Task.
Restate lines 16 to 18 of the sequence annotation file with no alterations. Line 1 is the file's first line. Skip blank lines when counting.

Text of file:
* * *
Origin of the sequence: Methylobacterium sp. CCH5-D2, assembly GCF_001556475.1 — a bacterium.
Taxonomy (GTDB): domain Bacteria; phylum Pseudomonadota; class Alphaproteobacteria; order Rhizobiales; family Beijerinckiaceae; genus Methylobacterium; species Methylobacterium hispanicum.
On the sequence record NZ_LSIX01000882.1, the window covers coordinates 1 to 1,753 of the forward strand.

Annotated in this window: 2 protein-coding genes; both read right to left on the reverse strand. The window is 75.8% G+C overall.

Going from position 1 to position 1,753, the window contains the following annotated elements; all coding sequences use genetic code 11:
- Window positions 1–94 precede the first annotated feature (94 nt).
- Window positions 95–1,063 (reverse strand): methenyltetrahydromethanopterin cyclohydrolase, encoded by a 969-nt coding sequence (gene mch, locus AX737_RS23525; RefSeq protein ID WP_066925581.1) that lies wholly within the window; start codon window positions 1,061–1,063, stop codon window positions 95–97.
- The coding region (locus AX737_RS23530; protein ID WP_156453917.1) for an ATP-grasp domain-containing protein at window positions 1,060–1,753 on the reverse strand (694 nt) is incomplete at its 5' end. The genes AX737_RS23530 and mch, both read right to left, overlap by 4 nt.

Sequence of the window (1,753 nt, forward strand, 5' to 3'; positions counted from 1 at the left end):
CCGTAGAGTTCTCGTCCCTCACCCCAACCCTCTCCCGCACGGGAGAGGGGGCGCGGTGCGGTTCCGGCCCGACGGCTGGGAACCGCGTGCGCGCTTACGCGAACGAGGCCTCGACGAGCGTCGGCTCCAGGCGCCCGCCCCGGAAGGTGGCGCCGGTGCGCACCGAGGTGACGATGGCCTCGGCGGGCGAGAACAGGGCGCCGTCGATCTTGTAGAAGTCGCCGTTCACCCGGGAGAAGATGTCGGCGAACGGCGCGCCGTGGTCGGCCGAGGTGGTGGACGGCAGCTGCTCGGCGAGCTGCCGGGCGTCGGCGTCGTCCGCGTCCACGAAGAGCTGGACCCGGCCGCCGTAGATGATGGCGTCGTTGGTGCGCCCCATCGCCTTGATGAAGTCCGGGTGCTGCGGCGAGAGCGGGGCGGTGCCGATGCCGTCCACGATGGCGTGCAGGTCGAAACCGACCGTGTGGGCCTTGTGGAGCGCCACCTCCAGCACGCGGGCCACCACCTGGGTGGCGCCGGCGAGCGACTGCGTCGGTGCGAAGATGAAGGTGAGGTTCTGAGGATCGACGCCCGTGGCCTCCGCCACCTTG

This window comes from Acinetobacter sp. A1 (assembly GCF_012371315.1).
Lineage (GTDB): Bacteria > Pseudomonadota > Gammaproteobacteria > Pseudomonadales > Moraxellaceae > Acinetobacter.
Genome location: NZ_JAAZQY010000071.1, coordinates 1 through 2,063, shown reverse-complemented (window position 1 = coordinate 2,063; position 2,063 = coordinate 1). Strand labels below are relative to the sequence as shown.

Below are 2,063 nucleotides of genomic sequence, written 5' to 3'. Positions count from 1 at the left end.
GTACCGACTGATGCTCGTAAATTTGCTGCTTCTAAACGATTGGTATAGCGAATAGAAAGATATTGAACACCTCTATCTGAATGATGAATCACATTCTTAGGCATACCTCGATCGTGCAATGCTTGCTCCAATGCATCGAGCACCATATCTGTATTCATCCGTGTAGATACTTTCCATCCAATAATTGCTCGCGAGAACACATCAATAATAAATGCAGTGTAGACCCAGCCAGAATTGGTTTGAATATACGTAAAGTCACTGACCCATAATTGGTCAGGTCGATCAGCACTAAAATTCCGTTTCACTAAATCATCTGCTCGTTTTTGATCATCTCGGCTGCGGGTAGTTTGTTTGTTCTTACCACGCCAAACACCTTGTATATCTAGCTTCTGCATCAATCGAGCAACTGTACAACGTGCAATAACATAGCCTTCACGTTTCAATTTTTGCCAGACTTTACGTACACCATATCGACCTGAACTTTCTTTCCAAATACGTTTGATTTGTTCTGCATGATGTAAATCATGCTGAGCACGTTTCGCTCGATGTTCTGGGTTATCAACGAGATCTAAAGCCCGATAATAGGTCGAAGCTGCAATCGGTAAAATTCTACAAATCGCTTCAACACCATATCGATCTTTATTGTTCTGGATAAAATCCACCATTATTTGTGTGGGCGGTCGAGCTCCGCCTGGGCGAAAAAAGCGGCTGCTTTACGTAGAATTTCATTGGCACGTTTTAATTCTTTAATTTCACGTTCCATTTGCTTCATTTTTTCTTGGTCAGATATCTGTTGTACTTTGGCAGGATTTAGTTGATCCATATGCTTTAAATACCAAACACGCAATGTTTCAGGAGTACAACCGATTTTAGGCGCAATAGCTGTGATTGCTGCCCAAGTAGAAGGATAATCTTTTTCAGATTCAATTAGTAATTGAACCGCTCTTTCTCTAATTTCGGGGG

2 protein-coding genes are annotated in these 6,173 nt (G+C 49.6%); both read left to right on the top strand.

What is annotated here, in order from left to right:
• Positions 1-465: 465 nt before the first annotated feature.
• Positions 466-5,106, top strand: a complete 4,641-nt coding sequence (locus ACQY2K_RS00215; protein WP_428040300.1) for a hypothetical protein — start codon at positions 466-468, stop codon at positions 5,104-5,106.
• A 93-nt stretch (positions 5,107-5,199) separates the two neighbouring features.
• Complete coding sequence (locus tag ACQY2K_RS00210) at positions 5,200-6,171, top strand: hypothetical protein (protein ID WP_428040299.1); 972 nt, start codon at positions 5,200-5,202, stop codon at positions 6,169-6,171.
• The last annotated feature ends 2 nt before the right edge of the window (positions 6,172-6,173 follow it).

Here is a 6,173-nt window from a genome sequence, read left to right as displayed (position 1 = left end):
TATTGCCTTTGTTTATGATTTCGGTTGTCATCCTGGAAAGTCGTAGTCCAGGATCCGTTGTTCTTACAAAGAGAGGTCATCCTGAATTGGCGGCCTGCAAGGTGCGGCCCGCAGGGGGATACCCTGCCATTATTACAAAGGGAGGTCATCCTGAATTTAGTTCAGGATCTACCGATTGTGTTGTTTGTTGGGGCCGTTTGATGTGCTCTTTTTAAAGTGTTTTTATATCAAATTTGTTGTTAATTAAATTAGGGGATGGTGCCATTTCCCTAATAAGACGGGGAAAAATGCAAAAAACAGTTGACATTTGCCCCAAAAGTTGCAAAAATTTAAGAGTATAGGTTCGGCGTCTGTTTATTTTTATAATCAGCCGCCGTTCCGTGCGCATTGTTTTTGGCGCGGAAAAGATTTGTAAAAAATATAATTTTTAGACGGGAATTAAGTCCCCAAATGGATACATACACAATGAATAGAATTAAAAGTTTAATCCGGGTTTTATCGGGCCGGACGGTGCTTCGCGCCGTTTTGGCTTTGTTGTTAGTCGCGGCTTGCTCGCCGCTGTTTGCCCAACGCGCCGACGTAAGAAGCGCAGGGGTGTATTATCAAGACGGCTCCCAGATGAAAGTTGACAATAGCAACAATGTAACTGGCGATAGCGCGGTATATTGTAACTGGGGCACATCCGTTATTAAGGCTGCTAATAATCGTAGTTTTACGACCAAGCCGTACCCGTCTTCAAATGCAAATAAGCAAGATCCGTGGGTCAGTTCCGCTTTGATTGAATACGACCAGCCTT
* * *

2 protein-coding genes are annotated in these 6,173 nt (G+C 49.6%); both read left to right on the top strand.

What is annotated here, in order from left to right:
• Positions 1-465: 465 nt before the first annotated feature.